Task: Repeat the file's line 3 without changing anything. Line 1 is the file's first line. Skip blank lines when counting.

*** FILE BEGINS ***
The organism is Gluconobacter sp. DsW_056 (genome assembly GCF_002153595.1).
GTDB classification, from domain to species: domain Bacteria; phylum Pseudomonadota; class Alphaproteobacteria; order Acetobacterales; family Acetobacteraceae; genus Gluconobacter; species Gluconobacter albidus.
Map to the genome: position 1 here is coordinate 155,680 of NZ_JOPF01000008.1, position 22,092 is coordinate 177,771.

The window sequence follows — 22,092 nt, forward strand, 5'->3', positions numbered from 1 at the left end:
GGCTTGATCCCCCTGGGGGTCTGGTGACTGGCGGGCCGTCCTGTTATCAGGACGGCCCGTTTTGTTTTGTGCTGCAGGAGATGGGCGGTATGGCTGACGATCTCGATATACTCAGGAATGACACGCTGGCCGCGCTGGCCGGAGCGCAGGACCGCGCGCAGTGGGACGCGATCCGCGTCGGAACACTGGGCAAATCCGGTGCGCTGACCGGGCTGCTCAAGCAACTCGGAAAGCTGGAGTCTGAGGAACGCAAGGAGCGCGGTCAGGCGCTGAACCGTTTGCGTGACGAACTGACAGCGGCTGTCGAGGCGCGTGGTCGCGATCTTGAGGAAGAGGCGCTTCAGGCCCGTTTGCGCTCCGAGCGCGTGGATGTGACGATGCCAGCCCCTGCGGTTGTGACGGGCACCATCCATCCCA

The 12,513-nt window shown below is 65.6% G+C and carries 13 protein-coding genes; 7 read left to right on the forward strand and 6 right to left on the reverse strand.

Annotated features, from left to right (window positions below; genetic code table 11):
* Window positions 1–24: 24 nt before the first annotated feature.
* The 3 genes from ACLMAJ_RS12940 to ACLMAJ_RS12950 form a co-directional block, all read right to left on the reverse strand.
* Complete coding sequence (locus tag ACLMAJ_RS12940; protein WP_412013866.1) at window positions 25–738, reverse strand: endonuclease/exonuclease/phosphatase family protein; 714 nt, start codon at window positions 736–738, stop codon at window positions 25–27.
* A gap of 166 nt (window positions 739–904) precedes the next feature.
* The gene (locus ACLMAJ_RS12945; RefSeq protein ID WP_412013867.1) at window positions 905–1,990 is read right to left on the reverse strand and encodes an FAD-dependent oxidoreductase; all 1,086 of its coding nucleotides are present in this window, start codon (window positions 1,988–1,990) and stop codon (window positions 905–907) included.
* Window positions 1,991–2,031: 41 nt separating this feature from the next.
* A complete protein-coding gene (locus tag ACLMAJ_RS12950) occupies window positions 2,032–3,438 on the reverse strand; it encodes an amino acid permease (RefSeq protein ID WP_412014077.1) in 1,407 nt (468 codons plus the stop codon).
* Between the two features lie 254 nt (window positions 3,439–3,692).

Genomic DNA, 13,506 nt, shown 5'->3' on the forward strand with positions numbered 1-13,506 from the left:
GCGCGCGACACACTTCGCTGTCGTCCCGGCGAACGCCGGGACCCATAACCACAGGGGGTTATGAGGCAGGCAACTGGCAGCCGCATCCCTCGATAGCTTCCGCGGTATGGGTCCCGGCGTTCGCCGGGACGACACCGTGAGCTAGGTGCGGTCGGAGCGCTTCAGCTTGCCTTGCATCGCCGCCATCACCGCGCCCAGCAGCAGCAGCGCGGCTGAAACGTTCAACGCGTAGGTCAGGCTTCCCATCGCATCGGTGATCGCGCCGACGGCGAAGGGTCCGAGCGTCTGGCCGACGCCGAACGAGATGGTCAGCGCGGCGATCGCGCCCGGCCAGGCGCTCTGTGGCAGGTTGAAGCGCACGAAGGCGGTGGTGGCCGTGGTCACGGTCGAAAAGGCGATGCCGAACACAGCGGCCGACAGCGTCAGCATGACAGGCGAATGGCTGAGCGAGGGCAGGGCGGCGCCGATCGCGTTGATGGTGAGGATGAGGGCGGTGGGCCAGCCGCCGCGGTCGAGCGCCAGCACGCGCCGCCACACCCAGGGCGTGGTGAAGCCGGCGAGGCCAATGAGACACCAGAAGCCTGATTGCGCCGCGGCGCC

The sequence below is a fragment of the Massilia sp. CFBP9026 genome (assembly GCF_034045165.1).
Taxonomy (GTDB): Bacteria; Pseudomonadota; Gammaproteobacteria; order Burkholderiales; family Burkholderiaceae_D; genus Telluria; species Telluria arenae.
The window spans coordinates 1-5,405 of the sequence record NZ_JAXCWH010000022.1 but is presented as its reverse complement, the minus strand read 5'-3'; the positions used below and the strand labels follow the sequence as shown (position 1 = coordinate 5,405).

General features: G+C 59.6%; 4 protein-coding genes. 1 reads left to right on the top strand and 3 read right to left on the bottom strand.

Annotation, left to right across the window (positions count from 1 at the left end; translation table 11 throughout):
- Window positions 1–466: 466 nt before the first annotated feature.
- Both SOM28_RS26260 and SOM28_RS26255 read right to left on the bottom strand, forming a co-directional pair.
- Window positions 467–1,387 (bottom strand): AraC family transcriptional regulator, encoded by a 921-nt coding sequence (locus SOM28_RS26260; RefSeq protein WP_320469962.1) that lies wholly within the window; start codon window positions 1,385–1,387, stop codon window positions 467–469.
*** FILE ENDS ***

Map to the genome: position 1 here is coordinate 155,680 of NZ_JOPF01000008.1, position 22,092 is coordinate 177,771.